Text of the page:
Archive for Reviews

Friday, December 03, 2010 21:20
How can you tell an interesting chess book from an uninteresting one? There are many ways, but I'd say the easiest way is to open the book at a random page and look for signs of enthusiasm and passion in the author's words. Four new publications by New in Chess share this aspect in more ways than one. New in Chess has an excellent track record...
Monday, November 08, 2010 23:47
The great Dutch writer Harry Mulisch, who died last week at the age of 83, was known among chess players not only for his novels and essays, but also for his deep friendship with grandmaster J.H. Donner, which he described in great detail in his novel The Discovery of Heaven. Donner, too, was a gifted writer, who like no other chess player could...
Wednesday, October 27, 2010 17:14
In the past few weeks, I've received truckloads of great new chess books, but I haven't been able to give them the attention they deserve because I was absolutely thrilled by Yasser Seirawan's new book Chess Duels. I don't like to exaggerate, but this may well be the most fascinating chess book I've ever read. Superficially, Chess Duels: My Games...
Sunday, October 17, 2010 17:49
Ah, they were good back then, weren't they? Reading Kasparov on Modern Chess: Kasparov vs. Karpov 1988-2009 during the final days of the FIDE Presidential campaign made me want to say to the two K's: cheer up guys, who cares about politics when you've got such a track record in chess? The fourth volume of the monumental Everyman Chess series...
Monday, September 27, 2010 17:32
Chess politics is back - in just three days, after a long and memorable election race, we'll finally know if Anatoly Karpov will be the next FIDE President. In truth, politics has always played an important role in the chess world, especially in Russia and the former Soviet Union. The KGB Plays Chess by Boris Gulko, Viktor Korchnoi and others,...
Tuesday, September 14, 2010 17:04
Would GM Lubomir Ftacnik like to play an opposite-bishop ending with a pawn down against me straight from the opening? I was left with this question after enjoying his latest work on the Sicilian Defence, published in the Grandmaster Repertoire series. It's no surprise Ftacnik, who is a life-time expert on the Sicilian Najdorf, was selected for...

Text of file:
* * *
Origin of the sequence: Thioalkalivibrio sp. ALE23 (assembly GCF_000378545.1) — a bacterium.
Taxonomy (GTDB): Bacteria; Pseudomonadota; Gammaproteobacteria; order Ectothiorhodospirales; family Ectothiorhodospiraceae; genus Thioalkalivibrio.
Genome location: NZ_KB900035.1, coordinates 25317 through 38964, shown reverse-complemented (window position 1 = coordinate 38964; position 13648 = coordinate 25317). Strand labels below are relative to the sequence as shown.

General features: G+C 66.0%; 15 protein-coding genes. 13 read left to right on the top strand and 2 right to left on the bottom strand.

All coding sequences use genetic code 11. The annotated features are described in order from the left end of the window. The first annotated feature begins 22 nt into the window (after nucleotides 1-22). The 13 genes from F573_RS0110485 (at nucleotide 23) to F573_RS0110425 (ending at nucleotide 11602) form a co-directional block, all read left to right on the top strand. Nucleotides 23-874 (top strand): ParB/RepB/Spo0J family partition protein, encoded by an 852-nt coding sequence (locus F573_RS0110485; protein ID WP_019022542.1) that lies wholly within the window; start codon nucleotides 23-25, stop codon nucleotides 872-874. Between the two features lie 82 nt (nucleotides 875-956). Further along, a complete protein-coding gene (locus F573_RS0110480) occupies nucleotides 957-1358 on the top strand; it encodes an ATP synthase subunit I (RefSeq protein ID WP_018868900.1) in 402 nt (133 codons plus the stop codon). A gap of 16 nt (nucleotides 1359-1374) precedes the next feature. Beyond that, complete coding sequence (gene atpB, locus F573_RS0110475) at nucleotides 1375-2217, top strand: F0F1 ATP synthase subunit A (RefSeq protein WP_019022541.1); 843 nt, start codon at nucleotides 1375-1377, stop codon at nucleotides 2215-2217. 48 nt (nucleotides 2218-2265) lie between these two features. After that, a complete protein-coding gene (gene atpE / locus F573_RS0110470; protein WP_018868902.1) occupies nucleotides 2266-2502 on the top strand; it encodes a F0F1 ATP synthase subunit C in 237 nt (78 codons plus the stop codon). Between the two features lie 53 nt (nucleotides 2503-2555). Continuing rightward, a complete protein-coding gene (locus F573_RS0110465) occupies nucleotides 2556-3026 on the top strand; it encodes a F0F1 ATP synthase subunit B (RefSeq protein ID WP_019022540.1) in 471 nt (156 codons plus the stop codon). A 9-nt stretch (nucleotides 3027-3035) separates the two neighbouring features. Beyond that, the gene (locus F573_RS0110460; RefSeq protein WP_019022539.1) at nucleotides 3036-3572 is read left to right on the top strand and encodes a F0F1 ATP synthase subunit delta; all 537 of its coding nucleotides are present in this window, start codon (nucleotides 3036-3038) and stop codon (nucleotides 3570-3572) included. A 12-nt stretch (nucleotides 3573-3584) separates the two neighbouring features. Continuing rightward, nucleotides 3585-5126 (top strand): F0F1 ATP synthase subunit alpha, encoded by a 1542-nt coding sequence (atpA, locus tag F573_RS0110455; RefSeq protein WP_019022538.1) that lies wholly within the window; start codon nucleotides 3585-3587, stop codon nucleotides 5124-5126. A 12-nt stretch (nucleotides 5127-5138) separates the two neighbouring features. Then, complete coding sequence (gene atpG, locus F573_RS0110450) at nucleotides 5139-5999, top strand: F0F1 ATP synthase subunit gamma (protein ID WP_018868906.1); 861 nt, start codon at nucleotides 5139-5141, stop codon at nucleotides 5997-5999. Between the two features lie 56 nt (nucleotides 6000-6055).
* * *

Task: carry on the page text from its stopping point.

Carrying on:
Wednesday, September 01, 2010 5:46
I don't like games (except chess) and I hate puzzles. I'm one of those people who doesn't like to solve something others have solved before, let alone trying this in the presence of someone who already knows the answer. I'm always afraid I won't be able to find the solution and will have to conclude I'm a horrible chess player (or a quiz...
Thursday, August 19, 2010 18:03
Almost as soon as I opened Nunn's Chess Endings Volume 1, I realized the book was probably an 'instant classic', ignoring J.M. Coetzee's definition of a classic as 'that which survives'. My intuition proved to be correct in that I think this really is a fantastic book. The only problem is: who plays endgames anymore these days? Not me, to be...
Monday, July 19, 2010 22:00
Sometimes the big new titles from the big publishers get all the attention. It's true these are often great buys, but there's also the risk of overlooking little gems by smaller publishers. Or, as the great Italian philosopher Calimero used to say, "Life's so unfair when you're small". Even though it's only 130 pages and looks decidedly modest in...
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Monday, July 12, 2010 21:46
After so much (Dutch) football subjectivity over the past weeks (yeah yeah, Spain won deservedly), it's a delight to read something objective again: Lars Schandorff has written an extremely solid and honest book on the Caro-Kann in the Grandmaster Repertoire series from Quality Chess. I've never really liked the Caro-Kann. As White, I find it an...

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